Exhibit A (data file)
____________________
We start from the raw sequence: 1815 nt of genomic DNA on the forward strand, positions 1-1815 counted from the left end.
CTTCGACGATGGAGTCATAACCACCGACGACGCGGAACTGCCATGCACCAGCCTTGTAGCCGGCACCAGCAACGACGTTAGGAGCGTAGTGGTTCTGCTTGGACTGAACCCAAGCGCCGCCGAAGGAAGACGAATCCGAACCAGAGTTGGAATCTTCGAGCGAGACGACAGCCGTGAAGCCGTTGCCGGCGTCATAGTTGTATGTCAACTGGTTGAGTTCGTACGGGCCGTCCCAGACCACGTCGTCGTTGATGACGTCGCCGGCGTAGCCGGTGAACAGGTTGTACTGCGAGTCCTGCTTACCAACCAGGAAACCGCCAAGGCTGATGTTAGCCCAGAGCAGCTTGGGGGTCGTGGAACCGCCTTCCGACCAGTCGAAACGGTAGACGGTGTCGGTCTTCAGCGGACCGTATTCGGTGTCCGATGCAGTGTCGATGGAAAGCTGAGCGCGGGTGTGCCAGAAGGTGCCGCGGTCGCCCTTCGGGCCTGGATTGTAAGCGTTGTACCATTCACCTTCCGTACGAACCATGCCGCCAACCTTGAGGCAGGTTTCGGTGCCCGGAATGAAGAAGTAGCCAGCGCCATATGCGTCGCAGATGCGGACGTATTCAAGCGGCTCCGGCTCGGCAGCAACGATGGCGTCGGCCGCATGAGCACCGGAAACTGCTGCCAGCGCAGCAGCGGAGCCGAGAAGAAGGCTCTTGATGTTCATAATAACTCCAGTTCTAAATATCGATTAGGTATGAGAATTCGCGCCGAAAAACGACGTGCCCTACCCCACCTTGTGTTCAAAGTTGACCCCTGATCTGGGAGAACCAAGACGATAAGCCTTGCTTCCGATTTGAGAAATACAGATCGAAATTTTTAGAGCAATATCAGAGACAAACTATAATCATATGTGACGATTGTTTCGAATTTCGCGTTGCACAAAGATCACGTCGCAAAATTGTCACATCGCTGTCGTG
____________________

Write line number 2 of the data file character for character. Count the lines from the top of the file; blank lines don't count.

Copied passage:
CTTCGACGATGGAGTCATAACCACCGACGACGCGGAACTGCCATGCACCAGCCTTGTAGCCGGCACCAGCAACGACGTTAGGAGCGTAGTGGTTCTGCTTGGACTGAACCCAAGCGCCGCCGAAGGAAGACGAATCCGAACCAGAGTTGGAATCTTCGAGCGAGACGACAGCCGTGAAGCCGTTGCCGGCGTCATAGTTGTATGTCAACTGGTTGAGTTCGTACGGGCCGTCCCAGACCACGTCGTCGTTGATGACGTCGCCGGCGTAGCCGGTGAACAGGTTGTACTGCGAGTCCTGCTTACCAACCAGGAAACCGCCAAGGCTGATGTTAGCCCAGAGCAGCTTGGGGGTCGTGGAACCGCCTTCCGACCAGTCGAAACGGTAGACGGTGTCGGTCTTCAGCGGACCGTATTCGGTGTCCGATGCAGTGTCGATGGAAAGCTGAGCGCGGGTGTGCCAGAAGGTGCCGCGGTCGCCCTTCGGGCCTGGATTGTAAGCGTTGTACCATTCACCTTCCGTACGAACCATGCCGCCAACCTTGAGGCAGGTTTCGGTGCCCGGAATGAAGAAGTAGCCAGCGCCATATGCGTCGCAGATGCGGACGTATTCAAGCGGCTCCGGCTCGGCAGCAACGATGGCGTCGGCCGCATGAGCACCGGAAACTGCTGCCAGCGCAGCAGCGGAGCCGAGAAGAAGGCTCTTGATGTTCATAATAACTCCAGTTCTAAATATCGATTAGGTATGAGAATTCGCGCCGAAAAACGACGTGCCCTACCCCACCTTGTGTTCAAAGTTGACCCCTGATCTGGGAGAACCAAGACGATAAGCCTTGCTTCCGATTTGAGAAATACAGATCGAAATTTTTAGAGCAATATCAGAGACAAACTATAATCATATGTGACGATTGTTTCGAATTTCGCGTTGCACAAAGATCACGTCGCAAAATTGTCACATCGCTGTCGTG